‘Silos’ has been a bit of a buzzword for a while now, as we work increasingly isolated from one another. Wouldn’t you just love to know who used the term ‘silos’ first and how on earth it caught on?
As we humans are experts at repeating what we hear from echo chambers, most of get the gist of what ‘working in silos’ means, understand the mentality of it and immediately think of it as a negative. But what happens when we actually look past the cliché and give thought to the reality of working in a silo?
I imagine four full silos near a wheat field, with a business suit clad worker sitting at the top of each, on the phone or tapping away at a keyboard, covered in wheat dust. I find it a very comical analogy and what’s even more comical is the likelihood that all four workers are likely communicating with each other using technology.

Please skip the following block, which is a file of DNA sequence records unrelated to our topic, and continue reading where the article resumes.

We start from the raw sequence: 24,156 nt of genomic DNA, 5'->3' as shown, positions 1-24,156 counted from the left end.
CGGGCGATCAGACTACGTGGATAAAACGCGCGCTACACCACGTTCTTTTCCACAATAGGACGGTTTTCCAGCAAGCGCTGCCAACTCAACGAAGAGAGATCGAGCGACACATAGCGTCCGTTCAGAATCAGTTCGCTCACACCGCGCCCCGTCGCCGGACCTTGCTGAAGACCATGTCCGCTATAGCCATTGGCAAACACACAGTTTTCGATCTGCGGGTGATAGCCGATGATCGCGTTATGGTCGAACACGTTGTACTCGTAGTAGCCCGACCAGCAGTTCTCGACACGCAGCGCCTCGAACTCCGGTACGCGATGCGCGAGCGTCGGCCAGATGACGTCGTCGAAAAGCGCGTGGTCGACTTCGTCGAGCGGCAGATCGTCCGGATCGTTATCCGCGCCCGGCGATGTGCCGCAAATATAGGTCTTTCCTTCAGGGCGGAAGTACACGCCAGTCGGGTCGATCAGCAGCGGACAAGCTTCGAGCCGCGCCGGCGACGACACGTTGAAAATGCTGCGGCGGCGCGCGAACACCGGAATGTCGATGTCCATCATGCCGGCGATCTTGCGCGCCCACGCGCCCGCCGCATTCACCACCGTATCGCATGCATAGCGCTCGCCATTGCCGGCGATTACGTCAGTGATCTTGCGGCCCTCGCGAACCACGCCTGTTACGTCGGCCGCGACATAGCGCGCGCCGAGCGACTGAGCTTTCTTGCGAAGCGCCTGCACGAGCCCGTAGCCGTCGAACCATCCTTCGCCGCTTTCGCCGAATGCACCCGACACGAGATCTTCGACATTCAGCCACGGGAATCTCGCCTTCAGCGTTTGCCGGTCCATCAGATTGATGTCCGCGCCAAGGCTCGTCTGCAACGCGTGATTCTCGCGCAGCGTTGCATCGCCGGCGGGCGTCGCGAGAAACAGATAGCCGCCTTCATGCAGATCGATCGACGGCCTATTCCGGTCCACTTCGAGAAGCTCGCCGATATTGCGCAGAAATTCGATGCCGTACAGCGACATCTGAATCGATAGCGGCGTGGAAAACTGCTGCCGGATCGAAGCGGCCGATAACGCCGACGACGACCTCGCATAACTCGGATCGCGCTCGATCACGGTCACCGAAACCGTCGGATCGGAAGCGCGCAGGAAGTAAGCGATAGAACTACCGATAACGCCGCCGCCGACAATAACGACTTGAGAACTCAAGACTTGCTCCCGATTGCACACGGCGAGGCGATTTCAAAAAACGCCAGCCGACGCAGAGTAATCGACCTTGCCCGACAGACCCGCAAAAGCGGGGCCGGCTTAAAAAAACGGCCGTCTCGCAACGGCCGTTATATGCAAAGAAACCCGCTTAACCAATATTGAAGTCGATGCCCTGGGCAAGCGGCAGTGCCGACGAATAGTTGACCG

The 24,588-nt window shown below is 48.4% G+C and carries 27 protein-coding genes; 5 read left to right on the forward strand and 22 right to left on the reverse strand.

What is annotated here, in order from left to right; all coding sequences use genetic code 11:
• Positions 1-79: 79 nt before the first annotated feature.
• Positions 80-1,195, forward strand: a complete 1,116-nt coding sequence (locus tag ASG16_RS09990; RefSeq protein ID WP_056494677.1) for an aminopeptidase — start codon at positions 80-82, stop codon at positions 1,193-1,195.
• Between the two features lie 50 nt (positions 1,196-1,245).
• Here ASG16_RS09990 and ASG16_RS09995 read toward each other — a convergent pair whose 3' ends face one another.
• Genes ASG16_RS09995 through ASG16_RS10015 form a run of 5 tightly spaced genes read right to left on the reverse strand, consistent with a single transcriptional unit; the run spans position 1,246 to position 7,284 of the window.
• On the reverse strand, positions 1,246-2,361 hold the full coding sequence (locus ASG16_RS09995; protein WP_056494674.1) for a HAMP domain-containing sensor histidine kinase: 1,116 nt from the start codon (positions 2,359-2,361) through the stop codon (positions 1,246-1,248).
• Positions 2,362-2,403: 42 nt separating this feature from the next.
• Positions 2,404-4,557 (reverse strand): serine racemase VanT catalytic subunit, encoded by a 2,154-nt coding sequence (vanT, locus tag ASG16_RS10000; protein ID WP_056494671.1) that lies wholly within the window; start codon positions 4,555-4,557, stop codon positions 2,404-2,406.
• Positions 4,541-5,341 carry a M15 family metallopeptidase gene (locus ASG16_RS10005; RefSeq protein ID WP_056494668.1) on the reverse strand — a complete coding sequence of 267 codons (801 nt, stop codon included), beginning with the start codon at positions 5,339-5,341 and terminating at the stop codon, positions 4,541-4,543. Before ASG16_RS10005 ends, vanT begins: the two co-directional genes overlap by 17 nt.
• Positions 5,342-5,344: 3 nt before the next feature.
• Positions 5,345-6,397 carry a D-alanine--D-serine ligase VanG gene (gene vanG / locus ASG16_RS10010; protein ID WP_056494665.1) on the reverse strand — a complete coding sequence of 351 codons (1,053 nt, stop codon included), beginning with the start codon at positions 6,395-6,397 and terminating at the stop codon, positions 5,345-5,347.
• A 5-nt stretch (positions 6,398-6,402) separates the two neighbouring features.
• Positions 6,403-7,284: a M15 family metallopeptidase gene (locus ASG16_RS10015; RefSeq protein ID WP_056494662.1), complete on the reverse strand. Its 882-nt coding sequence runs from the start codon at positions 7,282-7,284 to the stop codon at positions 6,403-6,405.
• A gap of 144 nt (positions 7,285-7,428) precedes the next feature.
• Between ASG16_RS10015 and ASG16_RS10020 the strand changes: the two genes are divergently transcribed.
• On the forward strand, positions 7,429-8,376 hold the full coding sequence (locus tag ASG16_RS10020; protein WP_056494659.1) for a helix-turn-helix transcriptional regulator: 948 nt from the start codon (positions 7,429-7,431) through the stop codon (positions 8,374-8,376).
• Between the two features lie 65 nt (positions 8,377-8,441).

As we move away from open plan offices and working from home and the use of hot desks becoming very common, there are benefits to working in isolation, or working on islands, or working alone (not to mention working in silos). Imagine having a work day with no interruptions, not having to deal with the shenanigans of those who are not so productive or listening to inappropriate non-work-related conversations, negative colleagues or the hygiene issues that come with sharing office spaces.
This may not be suitable for some workplaces or some workers, but regardless of where we work or who we do or don’t work with, is there really anything wrong with working independently from each other as long as we still work collaboratively?
More to the point, is ‘silos’ the right word for it?